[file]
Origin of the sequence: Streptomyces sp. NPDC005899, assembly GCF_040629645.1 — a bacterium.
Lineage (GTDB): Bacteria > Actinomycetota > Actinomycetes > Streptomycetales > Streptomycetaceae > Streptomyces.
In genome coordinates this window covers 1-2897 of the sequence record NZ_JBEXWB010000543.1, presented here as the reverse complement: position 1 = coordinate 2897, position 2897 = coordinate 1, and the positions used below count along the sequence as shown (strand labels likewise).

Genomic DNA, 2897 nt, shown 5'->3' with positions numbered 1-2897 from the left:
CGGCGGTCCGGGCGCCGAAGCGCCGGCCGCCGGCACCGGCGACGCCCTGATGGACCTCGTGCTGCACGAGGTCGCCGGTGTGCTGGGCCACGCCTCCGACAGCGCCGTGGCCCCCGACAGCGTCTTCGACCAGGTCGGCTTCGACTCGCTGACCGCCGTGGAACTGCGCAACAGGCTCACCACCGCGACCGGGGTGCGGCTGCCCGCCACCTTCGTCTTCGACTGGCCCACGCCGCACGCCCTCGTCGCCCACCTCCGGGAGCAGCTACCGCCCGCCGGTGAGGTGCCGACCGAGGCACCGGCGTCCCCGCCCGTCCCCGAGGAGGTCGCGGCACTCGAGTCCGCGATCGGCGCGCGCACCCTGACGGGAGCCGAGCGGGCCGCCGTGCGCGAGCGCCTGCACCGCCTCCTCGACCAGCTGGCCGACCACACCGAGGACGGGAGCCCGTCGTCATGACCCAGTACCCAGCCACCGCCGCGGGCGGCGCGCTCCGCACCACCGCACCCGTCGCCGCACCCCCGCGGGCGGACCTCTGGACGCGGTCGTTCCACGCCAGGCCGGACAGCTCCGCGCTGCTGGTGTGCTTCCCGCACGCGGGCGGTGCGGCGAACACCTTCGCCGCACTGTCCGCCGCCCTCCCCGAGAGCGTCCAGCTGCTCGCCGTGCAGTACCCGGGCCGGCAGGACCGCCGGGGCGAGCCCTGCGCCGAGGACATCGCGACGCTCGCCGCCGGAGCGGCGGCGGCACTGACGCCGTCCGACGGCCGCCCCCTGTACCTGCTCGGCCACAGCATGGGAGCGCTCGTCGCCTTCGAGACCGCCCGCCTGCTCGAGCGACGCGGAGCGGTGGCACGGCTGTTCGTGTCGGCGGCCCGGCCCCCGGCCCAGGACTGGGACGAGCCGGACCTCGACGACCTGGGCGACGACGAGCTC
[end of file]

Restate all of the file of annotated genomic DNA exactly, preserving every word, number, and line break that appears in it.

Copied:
Origin of the sequence: Streptomyces sp. NPDC005899, assembly GCF_040629645.1 — a bacterium.
Lineage (GTDB): Bacteria > Actinomycetota > Actinomycetes > Streptomycetales > Streptomycetaceae > Streptomyces.
In genome coordinates this window covers 1-2897 of the sequence record NZ_JBEXWB010000543.1, presented here as the reverse complement: position 1 = coordinate 2897, position 2897 = coordinate 1, and the positions used below count along the sequence as shown (strand labels likewise).

Genomic DNA, 2897 nt, shown 5'->3' with positions numbered 1-2897 from the left:
CGGCGGTCCGGGCGCCGAAGCGCCGGCCGCCGGCACCGGCGACGCCCTGATGGACCTCGTGCTGCACGAGGTCGCCGGTGTGCTGGGCCACGCCTCCGACAGCGCCGTGGCCCCCGACAGCGTCTTCGACCAGGTCGGCTTCGACTCGCTGACCGCCGTGGAACTGCGCAACAGGCTCACCACCGCGACCGGGGTGCGGCTGCCCGCCACCTTCGTCTTCGACTGGCCCACGCCGCACGCCCTCGTCGCCCACCTCCGGGAGCAGCTACCGCCCGCCGGTGAGGTGCCGACCGAGGCACCGGCGTCCCCGCCCGTCCCCGAGGAGGTCGCGGCACTCGAGTCCGCGATCGGCGCGCGCACCCTGACGGGAGCCGAGCGGGCCGCCGTGCGCGAGCGCCTGCACCGCCTCCTCGACCAGCTGGCCGACCACACCGAGGACGGGAGCCCGTCGTCATGACCCAGTACCCAGCCACCGCCGCGGGCGGCGCGCTCCGCACCACCGCACCCGTCGCCGCACCCCCGCGGGCGGACCTCTGGACGCGGTCGTTCCACGCCAGGCCGGACAGCTCCGCGCTGCTGGTGTGCTTCCCGCACGCGGGCGGTGCGGCGAACACCTTCGCCGCACTGTCCGCCGCCCTCCCCGAGAGCGTCCAGCTGCTCGCCGTGCAGTACCCGGGCCGGCAGGACCGCCGGGGCGAGCCCTGCGCCGAGGACATCGCGACGCTCGCCGCCGGAGCGGCGGCGGCACTGACGCCGTCCGACGGCCGCCCCCTGTACCTGCTCGGCCACAGCATGGGAGCGCTCGTCGCCTTCGAGACCGCCCGCCTGCTCGAGCGACGCGGAGCGGTGGCACGGCTGTTCGTGTCGGCGGCCCGGCCCCCGGCCCAGGACTGGGACGAGCCGGACCTCGACGACCTGGGCGACGACGAGCTC